Neglecting to set my writerly gears in motion on a weekly, or even daily basis, can have a similar effect. Not that my writing mechanics are destroyed, but I definitely start to feel rusty, and if I don’t do at least something to keep those gears in motion on a regular basis, it takes much longer to get back into a nice writing groove -or productive “tick-tock”, as I like to think of it. 

Now, with the holiday season upon us, it might be hard to find long stretches of time to pursue writerly passions, but not impossible!  With that in mind, and inspired by my antique mantel clock, here are FIVE ways, we can keep our writing gears in motion, even when life gets busy. 

1. If writing daily through the holidays is the goal, “setting the gears in motion” might simply mean getting up 30 minutes earlier to do just that.

2. If  trying a new genre is the goal, “setting the gears in motion”  could mean something as simple as going to the library and checking out several books in that genre and using them as mentor texts so that, either now or in the new year, you will be ready to write that first draft.

3. If getting a manuscript ready for publication is the goal, “setting the gears in motion” might mean taking thirty minutes every few days to revise again… and again… and again.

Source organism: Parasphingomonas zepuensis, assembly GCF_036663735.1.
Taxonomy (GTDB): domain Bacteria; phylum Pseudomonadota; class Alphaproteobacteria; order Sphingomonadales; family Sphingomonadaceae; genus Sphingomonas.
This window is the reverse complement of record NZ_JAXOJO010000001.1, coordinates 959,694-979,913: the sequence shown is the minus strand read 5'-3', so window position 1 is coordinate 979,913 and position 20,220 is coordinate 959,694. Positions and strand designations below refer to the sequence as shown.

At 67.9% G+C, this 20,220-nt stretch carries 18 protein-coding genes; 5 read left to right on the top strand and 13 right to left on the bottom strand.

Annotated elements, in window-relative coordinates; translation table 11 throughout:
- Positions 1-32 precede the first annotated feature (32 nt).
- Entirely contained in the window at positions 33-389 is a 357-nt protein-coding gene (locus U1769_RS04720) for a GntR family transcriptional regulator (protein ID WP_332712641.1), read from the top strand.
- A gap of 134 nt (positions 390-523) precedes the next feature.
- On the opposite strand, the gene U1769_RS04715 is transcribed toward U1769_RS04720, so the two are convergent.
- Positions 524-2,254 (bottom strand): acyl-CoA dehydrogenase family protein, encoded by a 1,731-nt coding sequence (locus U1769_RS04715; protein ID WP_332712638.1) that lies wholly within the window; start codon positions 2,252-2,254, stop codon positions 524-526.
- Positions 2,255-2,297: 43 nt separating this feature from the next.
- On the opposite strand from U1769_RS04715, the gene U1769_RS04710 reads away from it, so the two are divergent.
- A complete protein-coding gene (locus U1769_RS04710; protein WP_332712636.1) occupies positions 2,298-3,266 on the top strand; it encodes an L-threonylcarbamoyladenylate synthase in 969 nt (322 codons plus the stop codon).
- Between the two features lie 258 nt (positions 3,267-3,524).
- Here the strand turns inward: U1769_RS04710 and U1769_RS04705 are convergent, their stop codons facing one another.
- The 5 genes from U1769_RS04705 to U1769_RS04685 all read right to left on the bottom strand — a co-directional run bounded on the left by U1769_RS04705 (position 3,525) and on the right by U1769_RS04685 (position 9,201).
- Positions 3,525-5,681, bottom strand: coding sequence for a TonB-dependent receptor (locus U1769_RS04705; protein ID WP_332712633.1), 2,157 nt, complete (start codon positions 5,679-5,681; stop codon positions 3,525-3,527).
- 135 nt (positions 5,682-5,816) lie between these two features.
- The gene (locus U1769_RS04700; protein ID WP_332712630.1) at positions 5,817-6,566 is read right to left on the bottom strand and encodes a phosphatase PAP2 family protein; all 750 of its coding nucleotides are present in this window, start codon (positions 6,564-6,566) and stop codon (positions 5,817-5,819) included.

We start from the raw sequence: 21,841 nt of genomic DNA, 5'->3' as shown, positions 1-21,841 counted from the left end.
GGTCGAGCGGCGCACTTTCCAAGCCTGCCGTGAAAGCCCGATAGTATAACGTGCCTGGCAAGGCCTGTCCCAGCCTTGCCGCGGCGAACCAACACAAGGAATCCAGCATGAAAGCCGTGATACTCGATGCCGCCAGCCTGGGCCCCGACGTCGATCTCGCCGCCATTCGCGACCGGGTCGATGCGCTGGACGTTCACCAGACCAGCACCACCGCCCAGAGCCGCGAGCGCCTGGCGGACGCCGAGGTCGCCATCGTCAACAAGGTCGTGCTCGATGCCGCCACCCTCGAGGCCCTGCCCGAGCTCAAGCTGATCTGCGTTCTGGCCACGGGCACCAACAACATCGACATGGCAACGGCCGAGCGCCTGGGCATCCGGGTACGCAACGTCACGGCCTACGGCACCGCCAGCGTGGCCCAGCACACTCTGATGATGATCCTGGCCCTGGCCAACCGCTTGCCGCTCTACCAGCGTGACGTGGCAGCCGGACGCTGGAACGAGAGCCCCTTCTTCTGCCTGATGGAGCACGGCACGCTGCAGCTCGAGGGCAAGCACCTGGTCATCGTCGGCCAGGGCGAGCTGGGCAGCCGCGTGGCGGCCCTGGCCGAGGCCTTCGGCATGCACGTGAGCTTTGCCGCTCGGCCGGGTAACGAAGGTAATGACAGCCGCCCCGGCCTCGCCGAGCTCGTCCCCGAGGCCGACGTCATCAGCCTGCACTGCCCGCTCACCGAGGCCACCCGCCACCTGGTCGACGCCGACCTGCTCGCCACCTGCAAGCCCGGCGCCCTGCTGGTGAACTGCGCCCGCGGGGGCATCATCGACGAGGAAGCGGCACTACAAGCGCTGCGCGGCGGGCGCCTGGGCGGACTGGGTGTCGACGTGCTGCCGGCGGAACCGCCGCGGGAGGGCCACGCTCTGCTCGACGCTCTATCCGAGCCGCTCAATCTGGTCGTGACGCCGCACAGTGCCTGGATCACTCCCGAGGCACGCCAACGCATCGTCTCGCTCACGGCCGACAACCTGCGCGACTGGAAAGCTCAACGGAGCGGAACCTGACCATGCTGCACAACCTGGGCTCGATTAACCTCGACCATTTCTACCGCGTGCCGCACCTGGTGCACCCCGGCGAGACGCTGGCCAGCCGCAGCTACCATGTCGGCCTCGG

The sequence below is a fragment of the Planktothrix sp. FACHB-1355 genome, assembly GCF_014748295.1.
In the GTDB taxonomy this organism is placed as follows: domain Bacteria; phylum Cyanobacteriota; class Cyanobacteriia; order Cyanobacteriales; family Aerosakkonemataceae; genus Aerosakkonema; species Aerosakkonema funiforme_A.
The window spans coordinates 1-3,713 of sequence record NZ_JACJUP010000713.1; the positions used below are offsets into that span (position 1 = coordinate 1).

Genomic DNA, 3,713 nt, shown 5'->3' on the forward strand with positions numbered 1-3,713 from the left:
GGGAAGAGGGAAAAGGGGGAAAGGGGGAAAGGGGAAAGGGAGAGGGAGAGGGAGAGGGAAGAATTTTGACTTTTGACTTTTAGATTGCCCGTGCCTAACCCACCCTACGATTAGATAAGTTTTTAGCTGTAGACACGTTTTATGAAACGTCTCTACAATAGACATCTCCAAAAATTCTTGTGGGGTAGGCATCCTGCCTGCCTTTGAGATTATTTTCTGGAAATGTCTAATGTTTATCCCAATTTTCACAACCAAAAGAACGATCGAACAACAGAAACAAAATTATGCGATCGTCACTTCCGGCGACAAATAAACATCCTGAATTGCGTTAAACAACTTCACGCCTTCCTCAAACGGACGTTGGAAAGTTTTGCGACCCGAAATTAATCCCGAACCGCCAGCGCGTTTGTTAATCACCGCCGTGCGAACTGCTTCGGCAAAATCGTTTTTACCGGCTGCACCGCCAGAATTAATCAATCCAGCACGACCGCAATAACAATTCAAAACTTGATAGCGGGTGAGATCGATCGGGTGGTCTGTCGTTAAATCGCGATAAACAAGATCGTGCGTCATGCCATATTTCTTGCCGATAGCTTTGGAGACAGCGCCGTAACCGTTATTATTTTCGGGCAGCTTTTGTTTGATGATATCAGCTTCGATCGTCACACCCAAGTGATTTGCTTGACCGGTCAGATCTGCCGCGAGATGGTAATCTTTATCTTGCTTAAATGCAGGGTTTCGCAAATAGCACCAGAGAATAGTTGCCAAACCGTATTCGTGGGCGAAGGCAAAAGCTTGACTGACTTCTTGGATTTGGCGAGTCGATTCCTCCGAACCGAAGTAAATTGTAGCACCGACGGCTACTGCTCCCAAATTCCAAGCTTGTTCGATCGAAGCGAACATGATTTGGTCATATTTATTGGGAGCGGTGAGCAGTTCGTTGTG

4. If publication us the goal, “setting the gears in motion” can be something as preliminary and vital as researching possible publishers or agents who might be good fits for your work… and then (when ready) sending that your best pieces off!

5. If  promoting an upcoming release is the goal, “setting the gears in motion” might mean taking daily small, but proactive, steps to set up a blog tour, arrange for book store visits, reach out to your publicist to see what they are doing etc.  

“Setting the gears in motion” doesn’t have to be big and splashy. It just needs to be intentional and weekly, or even better, daily. Take it from my clock – regular devotion to the craft we love best, pays off!  

Keep ticking and have a wonderful week!

PAPA WISDOM: Taking “The Long Cut” in Life and Writing

Not only has my dad always been a loving, caring father (and more recently a wonderful champion of my writing endeavors), he’s also been a life long creator of wonderful phrases that make life a little bit funnier. Memorable dad phrases include “I’m going to get my hairs cut”, instead of haircut, “Don’t worry, Daddy-do-it”, and, my favorite, “Okay, kids, we’re taking the long cut”, the opposite of short cut, which translated means, “I took a wrong turn, so now we’re going to explore”. 

On road trips as a child (and we took many), I remember my mother would often sigh and roll her eyes (in a loving way) when Dad announced that we were taking yet another “long cut” because he was a real stickler for doing it himself (i.e. “Daddy-do-it”) and refused to stop and ask for directions, unless the long cut got really, really long, or if it became apparent that we were just going in circles and even then he might not ask for directions.